Since the theatre didn’t have a ticket license then, actors would show up post the performance in makeup, with jholas, to collect money from the audience.
The festival’s energy was terrific, remembers Feroz, who had also roped in a group of musicians from a south Indian temple in Matunga to play in the foyer. It also witnessed platform performances. And a host of volunteers – including Sanjna Kapoor (she was 15 then) and Anurag Kashyap – managed the crowds.
This festival instilled a sense of belonging and ownership of the Prithvi among its audiences, volunteers and theatre fraternity. Values that continue to remain its hallmarks till date.
Interesting décor (“Once we had life-sized clay figures of different characters,” says theatre manager Lalit Sathe), neat brochures announcing the festival line-up, a special daily bulletin for the 1997 edition, interactions with the who’s who of the theatre world and spotting Shashi Kapoor’s iconic chair with armrests near the door … for artistes and audiences, attending the Prithvi festival has never just been a calendar event, but an experience that one cherishes for a long time.
As Naseeruddin Shah aptly points out in the book The Prithviwallahs, co-authored by Shashi Kapoor and Deepa Gahlot: “Mumbai theatre can be divided into two eras – before Prithvi and after Prithvi.”
“When in college, I would go to the theatre, pick up the booklet, mark the plays I really wanted to watch and only buy those tickets, because budgets were limited,” says Shaili, who has preserved the booklets and brochures as precious memorabilia.
The Kapoor family watched the plays on the opening night – never for free – and Shashi and Jennifer would also be present at the rehearsals. “We would be very nervous,” says Om, recollecting a rehearsal of Rajneeti where Jennifer shouted at him for a misdirected light that was bouncing off the stage and onto a seat. “She scolded me saying that it would hamper an audience member’s view. She would always remind us that when putting up a public show, we had to work as professionals and not treat it as an experiment.”
Sunil Shanbag, who reimagined Prithviraj Kapoor’s iconic 1946 Deewar play for the 2018 edition celebrating the theatre’s 40th anniversary, says, “Even back in the day, it was an honour to be selected for the festival.” Freelancing as a journalist in his early years, he recollects comparing the festival’s curation with their regular programming in one of his articles. “I had said that if this is the programming we would see through the year, Prithvi was the place to be. I remember Shashi Kapoor saying that Sunil doesn’t know whether to love us or hate us,” he laughs.
With Sanjna assuming charge from 1990 to 2011, the festival evolved to include fresh plays, unique themes, different venues and day-long carnivals too. Later, concepts such as Fringe Plays and Stage Talk, which documents informal conversations with theatre personalities, were also introduced.
Some of the most successful festivals were Playwright At The Centre and Postcards From Bombay. The latter, held in 1999, emerged as a milestone edition as fresh plays such as Nadira Zaheer Babbar’s Sakubai, Paresh Mokashi’s Sangeet Debuchya Muli and Shafaat Khan’s Shobhayatra received much acclaim and the audiences witnessed a bonanza of local theatre. Personality-focused themes on Habib Tanvir and Satyadev Dubey, and performances by the British group Complicité have also been impactful.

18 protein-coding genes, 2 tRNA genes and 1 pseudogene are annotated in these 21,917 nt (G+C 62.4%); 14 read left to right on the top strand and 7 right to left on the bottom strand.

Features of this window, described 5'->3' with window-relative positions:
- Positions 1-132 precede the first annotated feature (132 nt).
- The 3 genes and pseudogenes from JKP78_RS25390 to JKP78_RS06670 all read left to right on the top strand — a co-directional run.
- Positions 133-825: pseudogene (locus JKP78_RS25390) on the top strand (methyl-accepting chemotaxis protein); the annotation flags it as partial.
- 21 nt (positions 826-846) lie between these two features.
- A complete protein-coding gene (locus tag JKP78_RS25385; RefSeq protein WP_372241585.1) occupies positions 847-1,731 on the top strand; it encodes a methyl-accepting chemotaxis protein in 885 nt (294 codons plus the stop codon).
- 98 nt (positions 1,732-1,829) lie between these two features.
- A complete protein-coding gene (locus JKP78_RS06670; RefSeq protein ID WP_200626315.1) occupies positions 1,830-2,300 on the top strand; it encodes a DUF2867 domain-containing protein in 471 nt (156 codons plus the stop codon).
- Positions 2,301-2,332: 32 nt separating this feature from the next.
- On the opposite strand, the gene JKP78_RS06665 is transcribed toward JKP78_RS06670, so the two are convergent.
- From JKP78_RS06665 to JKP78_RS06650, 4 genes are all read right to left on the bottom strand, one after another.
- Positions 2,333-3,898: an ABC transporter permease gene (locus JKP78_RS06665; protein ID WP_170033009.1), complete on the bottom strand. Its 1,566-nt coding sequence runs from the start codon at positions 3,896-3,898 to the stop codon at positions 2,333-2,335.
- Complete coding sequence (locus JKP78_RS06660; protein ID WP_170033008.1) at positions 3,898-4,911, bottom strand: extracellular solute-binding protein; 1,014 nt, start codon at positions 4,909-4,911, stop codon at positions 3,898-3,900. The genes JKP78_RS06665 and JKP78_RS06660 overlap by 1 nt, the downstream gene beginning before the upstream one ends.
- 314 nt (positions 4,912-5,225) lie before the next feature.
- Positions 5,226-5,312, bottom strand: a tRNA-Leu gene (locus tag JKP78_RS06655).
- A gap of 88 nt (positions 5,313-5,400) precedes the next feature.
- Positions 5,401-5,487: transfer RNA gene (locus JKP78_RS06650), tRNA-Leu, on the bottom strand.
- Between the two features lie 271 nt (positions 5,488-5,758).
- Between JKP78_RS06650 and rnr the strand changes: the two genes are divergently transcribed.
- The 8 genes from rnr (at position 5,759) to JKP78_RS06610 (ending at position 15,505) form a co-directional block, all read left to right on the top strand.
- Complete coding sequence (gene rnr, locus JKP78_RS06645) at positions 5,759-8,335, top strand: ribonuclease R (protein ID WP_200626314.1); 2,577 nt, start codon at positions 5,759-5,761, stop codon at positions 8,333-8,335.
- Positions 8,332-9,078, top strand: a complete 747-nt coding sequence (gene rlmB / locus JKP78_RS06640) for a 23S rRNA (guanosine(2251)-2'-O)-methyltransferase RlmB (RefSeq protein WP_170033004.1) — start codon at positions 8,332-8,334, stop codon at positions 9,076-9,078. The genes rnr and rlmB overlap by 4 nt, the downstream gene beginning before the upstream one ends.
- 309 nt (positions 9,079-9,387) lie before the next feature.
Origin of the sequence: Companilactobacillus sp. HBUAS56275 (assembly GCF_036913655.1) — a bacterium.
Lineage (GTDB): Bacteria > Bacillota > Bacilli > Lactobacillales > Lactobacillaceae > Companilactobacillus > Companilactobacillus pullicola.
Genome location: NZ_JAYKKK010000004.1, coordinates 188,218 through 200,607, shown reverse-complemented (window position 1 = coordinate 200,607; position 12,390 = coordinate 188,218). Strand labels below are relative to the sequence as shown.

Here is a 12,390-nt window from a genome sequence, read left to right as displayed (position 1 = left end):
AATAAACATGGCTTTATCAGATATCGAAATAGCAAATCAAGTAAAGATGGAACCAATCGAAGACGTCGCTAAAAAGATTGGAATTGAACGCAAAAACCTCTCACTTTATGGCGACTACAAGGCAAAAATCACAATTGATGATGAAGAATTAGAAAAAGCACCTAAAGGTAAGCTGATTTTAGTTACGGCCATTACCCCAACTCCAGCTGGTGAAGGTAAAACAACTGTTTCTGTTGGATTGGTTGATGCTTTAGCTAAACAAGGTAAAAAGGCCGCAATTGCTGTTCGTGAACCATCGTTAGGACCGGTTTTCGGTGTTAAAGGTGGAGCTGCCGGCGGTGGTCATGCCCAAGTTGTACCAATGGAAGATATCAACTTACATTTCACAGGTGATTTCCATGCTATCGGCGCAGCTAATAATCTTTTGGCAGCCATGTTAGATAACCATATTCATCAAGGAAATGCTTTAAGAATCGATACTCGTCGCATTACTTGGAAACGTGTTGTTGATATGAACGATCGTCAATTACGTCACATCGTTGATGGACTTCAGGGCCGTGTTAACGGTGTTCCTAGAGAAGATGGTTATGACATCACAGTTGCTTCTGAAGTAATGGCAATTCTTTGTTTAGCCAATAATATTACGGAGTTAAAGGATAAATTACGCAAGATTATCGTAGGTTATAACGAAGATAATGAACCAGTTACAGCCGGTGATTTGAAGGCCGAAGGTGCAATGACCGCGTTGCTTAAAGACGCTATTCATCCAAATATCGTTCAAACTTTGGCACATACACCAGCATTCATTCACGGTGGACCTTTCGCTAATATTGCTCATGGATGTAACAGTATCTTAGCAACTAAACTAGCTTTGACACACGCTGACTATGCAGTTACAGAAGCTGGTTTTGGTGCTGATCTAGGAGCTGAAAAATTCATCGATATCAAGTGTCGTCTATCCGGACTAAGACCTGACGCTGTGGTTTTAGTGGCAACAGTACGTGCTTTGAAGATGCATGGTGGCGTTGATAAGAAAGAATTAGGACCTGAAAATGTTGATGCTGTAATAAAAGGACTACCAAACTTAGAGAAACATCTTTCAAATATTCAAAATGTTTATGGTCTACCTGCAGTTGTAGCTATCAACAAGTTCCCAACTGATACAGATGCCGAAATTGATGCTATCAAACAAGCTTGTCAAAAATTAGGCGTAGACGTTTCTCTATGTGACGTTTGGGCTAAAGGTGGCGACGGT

Another hit was 2007’s Mumbai Musicals that included adaptations of Vaikom Muhammad Basheer’s Me Grandad ‘Ad An Elephant! and Chetan Datar’s Mastana Rampuri Urf, Chappan Chhuri. “The sheer effort involved was fantastic. At that time, it wasn’t easy to get actors who could sing and singers who could act. Though some of the actors were singing off key, audiences didn’t mind because just watching them was such a wonderful experience,” says Deepa Gahlot.
Another memorable year for her was when the veteran Zohra Sehgal took to the stage and wowed the audience with her inimitable recital, Abhi Toh Main Jawan Hoon. “When she sang in her adaa, you really felt that she’s ageless.”
Over the years, the festival has had as much impact on the city’s culture as the theatre itself. The main reason, says Deepa, is because they weren’t answerable to a board of bureaucrats. “From Kunal and Feroz to Sanjna and now back to Kunal, it moved from one affectionate, theatre-loving hand to another.”
Akarsh Khurana, who has staged Bombay Dying and Dhumrapaan at the festival, and whose father Akash helped launch the festival, adds that performing at Prithvi really spoils the actors because of its warm vibe, acoustics and the familiar faces of the staff. A personalised experience that no other venue has been able to replicate thus far.
He adds, “One thing that Prithvi has achieved is that it has become a community centre and feels like a theatre fraternity hangout. It’s a melting pot that reaches its peak at festival time.”
In any other year, this would have been the week when all roads would have led to Prithvi. This year, however, with no permission to open due to Covid-19 rules, the festival will miss its date with the audience. “With the pandemic and no clear light at the end of the tunnel, the uncertainty has made it impossible to plan and I definitely did not want to have to ‘cancel’,” says Kunal.
But in true Kapoor family fashion, we can be assured that the show will go on. Until then, it’s nostalgia, memories and the magic of Prithvi that keep us company.